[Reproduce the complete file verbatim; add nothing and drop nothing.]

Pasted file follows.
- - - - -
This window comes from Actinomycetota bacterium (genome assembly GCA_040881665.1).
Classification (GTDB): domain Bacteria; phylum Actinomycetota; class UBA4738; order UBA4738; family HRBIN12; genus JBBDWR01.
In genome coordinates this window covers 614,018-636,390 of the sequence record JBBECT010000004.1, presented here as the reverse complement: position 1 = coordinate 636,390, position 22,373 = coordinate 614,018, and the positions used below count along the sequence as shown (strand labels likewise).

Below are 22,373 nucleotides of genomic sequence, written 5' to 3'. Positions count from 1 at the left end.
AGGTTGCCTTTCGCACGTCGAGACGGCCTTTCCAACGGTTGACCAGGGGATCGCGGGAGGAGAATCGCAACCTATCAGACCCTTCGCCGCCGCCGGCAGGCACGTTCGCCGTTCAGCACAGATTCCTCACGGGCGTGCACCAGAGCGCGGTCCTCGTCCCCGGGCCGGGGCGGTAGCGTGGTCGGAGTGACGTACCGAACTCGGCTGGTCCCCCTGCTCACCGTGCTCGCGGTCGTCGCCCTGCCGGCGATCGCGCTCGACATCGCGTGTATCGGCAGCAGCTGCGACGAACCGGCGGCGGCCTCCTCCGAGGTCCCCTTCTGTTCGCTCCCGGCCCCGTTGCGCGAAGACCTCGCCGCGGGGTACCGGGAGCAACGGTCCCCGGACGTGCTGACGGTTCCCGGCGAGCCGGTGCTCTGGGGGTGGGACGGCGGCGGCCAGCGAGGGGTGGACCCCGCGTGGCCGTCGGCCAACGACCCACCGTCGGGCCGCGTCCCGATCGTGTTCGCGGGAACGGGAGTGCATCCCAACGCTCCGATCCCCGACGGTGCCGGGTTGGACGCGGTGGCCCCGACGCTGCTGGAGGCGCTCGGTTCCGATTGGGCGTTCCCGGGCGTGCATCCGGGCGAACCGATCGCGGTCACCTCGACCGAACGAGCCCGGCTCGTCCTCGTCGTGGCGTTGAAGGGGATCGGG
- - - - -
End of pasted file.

This window comes from Actinomycetota bacterium (genome assembly GCA_040881665.1).
Classification (GTDB): domain Bacteria; phylum Actinomycetota; class UBA4738; order UBA4738; family HRBIN12; genus JBBDWR01.
In genome coordinates this window covers 614,018-636,390 of the sequence record JBBECT010000004.1, presented here as the reverse complement: position 1 = coordinate 636,390, position 22,373 = coordinate 614,018, and the positions used below count along the sequence as shown (strand labels likewise).

Below are 22,373 nucleotides of genomic sequence, written 5' to 3'. Positions count from 1 at the left end.
AGGTTGCCTTTCGCACGTCGAGACGGCCTTTCCAACGGTTGACCAGGGGATCGCGGGAGGAGAATCGCAACCTATCAGACCCTTCGCCGCCGCCGGCAGGCACGTTCGCCGTTCAGCACAGATTCCTCACGGGCGTGCACCAGAGCGCGGTCCTCGTCCCCGGGCCGGGGCGGTAGCGTGGTCGGAGTGACGTACCGAACTCGGCTGGTCCCCCTGCTCACCGTGCTCGCGGTCGTCGCCCTGCCGGCGATCGCGCTCGACATCGCGTGTATCGGCAGCAGCTGCGACGAACCGGCGGCGGCCTCCTCCGAGGTCCCCTTCTGTTCGCTCCCGGCCCCGTTGCGCGAAGACCTCGCCGCGGGGTACCGGGAGCAACGGTCCCCGGACGTGCTGACGGTTCCCGGCGAGCCGGTGCTCTGGGGGTGGGACGGCGGCGGCCAGCGAGGGGTGGACCCCGCGTGGCCGTCGGCCAACGACCCACCGTCGGGCCGCGTCCCGATCGTGTTCGCGGGAACGGGAGTGCATCCCAACGCTCCGATCCCCGACGGTGCCGGGTTGGACGCGGTGGCCCCGACGCTGCTGGAGGCGCTCGGTTCCGATTGGGCGTTCCCGGGCGTGCATCCGGGCGAACCGATCGCGGTCACCTCGACCGAACGAGCCCGGCTCGTCCTCGTCGTGGCGTTGAAGGGGATCGGG